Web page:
It feels absolutely incredible. The ability to shift between the different powers gives you a lot to think about, in terms of strategy, as each power functions very differently. Do you choose smoke and go for big explosions, or choose neon and go for ultimate accuracy? Traveling across the world is breathtaking and when you get into combat, it feels fantastic. The morality system rewards you with different upgrades, so playing through a second time would likely feel like a very different experience. I can’t think of anything else to say about it. You feel super.

Visually, the world is stunning and the combat is brilliant. Each power has a different color scheme and each one manages to look cooler than the rest. While the campaign might end, you’ll want to spend many more hours in Seattle with your abilities, just to fly across the skyline and diss out punishment or judgement.

infamous neonWhat doesn’t work?

The campaign is surprisingly short, maybe clocking in at 8-10 hours. I’d mostly base this on the lack of sidequests for me to get distracted by. And I guess it’s meant to be played twice… but it just felt a little short for me.

I also felt like the enemies were a little repetitive. Since you’re fighting concrete soldiers essentially the whole game, you learn their tricks and how to beat them pretty early on. There’s a lack of bosses in the game, so it feels very “rinse and repeat” as you take out DUP bases. I would have appreciated some diversity in the enemies.

And when it comes to the morality system, there were only I think 4-5 decisions to make. I’ve said this since the beginning, but I’d almost appreciate if you chose your path at the beginning and the story just went there. There’s no reason you’d ever switch up good/bad decisions because you only earn the bonuses from going all the way in one direction. At the start of the game, you could select the evil route and the cutscenes would just automatically make those decisions for you.

There were some technical issues occasionally. Mostly for me, it was either trying to wall-climb or the faulty camera. The camera is 3rd person and sometimes it wouldn’t let you aim because you were too close to a wall or bush or something. Awkward moments like this would get you killed and it was just technically frustrating.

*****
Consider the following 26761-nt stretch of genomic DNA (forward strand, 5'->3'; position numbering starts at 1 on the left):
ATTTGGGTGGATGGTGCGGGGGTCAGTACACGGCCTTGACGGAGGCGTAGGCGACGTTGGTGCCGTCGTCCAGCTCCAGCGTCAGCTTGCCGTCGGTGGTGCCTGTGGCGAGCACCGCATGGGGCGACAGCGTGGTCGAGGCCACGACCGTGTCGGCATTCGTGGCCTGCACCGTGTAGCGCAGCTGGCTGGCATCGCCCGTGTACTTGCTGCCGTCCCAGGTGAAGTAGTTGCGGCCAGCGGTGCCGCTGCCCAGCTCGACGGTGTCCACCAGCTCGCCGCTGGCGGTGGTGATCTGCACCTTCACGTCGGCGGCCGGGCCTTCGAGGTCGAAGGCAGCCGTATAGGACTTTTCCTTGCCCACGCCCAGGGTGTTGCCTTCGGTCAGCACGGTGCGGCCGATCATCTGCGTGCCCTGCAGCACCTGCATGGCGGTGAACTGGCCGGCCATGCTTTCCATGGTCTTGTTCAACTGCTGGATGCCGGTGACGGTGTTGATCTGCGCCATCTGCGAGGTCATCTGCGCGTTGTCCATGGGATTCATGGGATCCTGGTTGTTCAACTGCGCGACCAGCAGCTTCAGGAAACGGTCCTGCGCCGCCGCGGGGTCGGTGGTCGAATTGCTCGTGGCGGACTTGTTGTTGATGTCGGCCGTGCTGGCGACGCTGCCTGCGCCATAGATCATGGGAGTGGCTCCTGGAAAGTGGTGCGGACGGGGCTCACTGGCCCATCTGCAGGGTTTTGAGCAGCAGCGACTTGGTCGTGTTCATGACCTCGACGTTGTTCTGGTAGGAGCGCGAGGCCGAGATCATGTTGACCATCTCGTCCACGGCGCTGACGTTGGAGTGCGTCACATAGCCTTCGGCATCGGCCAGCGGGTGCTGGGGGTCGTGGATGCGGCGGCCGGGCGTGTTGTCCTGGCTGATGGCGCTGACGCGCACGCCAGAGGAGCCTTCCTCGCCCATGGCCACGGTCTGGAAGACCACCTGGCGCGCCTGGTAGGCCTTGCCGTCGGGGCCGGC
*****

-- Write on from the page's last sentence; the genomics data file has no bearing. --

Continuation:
The story is short and the enemies might be a tad repetitive, but Infamous: Second Son is still one of the best superhero videogames I’ve ever played. In terms of gameplay, it’s nailed it. With the array of powers you’ll acquire, the game can be played many different ways and traveling across the map and taking out DUP checkpoints is incredibly rewarding. The game is stunning, the voice acting top-notch, and the game, above all else, makes you feel like you’re really a superhero.

Rating 4 star


About adamryen

Entertainment. Gaming. Dreaming.
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2 Responses to (PS4 Review) Infamous: Second Son

  1. xander51 says:

    I’m glad you enjoyed it! I agree that the quick time events have really fast timing, and I’m someone that normally likes them!

    All of the things you said about tone, pacing, and the feel of the combat are exactly why I like the game. I love the automatic cover system, and the surprising diversity and fluidity of the combat. So few games nail the balance of action and non-action in the way Tomb Raider does, and you’re exactly right that it makes the big moments that much more exciting.

    Plus it’s nice that for once Lara is actually realistically proportioned and wearing pants. I guess it helps that they had a female writer (Rhianna Pratchett, daughter of Terry Pratchett of Discworld fame) finally!

  2. Pingback: (PS4 Review) Infamous: First Light | I Am Your Target Demographic